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Published:November 22nd, 2011 19:16 EST

Mazar, Afghanistan After Transition

By SOP newswire3

Looming over the city, the famous blue mosque of Mazar-e-Sharif is an attraction for people all over Afghanistan to this northern city. Alongside its cultural heritage, the city is also a hub for business from Central Asia and is the first Afghan terminus for the new train line from Uzbekistan.


But Mazar`s latest success is its security. It`s a city taken wholly by Afghan forces. Since July, Afghan forces have been fully in charge of Mazar`s security, with ISAF forces only operating in a supporting role.

What`s especially striking about Mazar when you talk to people on the streets is their pride in the security forces. Elsewhere in the country, locals are sometimes wary of trusting their own police and army. But in Mazar they are a welcomed replacement to international forces.

Since foreign forces left this place our own security forces have taken the security well. We are happy with them, they treat us very well and they are developing ", says Ali, a student at Balkh University.

The foreign forces left the city of Mazar-e-Sharif and the security was handed over to Afghan forces. Now the security condition is very good, people live in peace and they do not have any security problems, " claims Fawad, a driver.

Mazar was one of the first cities in Afghanistan to transition to Afghan control of security in March this year. Since then the city has been relatively calm. Although there have been some high-profile attacks. A UN building and its staff were targeted during a demonstration in April.

However, there is still insurgent activity in the wider province of Balkh. The Police Chief, General Esmatullah Alizi, says they`ve lead several successful operations and stopped a large number of attacks.

During the first 2 months since transition, we had lots of successful operations. We arrested several groups, one of them very strong, which were planning suicide attacks and other terrorist attacks inside and outside the city, " says Alizi.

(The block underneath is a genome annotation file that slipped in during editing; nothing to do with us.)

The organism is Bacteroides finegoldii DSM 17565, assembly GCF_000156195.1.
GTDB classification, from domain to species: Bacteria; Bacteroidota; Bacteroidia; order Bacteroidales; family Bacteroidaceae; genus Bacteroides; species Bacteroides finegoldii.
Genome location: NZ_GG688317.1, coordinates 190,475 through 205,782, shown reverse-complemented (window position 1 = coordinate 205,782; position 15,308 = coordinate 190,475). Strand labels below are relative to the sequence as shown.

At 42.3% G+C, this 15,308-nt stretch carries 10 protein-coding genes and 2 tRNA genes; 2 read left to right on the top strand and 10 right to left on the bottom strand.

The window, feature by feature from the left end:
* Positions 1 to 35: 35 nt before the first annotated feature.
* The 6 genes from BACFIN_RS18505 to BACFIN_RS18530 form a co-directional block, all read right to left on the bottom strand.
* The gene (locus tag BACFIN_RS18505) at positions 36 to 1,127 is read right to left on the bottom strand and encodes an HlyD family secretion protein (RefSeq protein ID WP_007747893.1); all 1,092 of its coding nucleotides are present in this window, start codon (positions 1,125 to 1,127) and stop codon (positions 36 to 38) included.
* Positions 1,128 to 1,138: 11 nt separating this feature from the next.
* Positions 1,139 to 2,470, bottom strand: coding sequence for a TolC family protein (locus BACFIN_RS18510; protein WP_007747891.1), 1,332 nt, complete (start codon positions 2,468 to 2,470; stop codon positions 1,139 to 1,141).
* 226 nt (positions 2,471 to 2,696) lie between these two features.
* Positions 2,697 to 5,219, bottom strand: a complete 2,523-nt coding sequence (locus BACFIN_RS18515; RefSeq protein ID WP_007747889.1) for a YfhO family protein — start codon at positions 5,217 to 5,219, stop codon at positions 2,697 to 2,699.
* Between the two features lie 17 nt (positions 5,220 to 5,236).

Once the whole province comes under Afghan control in the second phase of transition, the security forces will tackle the pockets of insurgency that come in from neighbouring provinces to shelter from Afghan and ISAF operations against them. The goal is to leave them no place to hide.

When operations are conducted in those neighbouring provinces, they escape from there and settle in our province. We have some plans with ISAF and we hope that with good coordination we`ll be able to remove all threats facing us and get ready for the second stage of transition and everything that relates to us so we`ll be able to perform it perfectly, " Alizi adds.

It`s an ambitious task, but there are already signs of progress. This week 20 Taliban fighters joined the government as part of the reintegration process in Mazar. The police say it`s a positive sign of their ability to take charge of the province.

Back on the streets of Mazar, it`s clear that having Afghan security forces on patrol is much more preferable to foreign soldiers.

Some problems are because of the foreigners although it does help us connect with the outside world. But they are exploiting people`s emotions and using them against the foreigners. But if all the security is taken by Afghans and they support the Afghan forces we will definitely have security ", says Ahmad, a student.

But taking over security for a whole province is very different from a single city. It`s clear there are still challenges ahead for the Afghan forces and the insurgents will take every chance to try and discredit their ability.

NATOChannel will be back in another 6 months to see how well they`ve faced that challenge.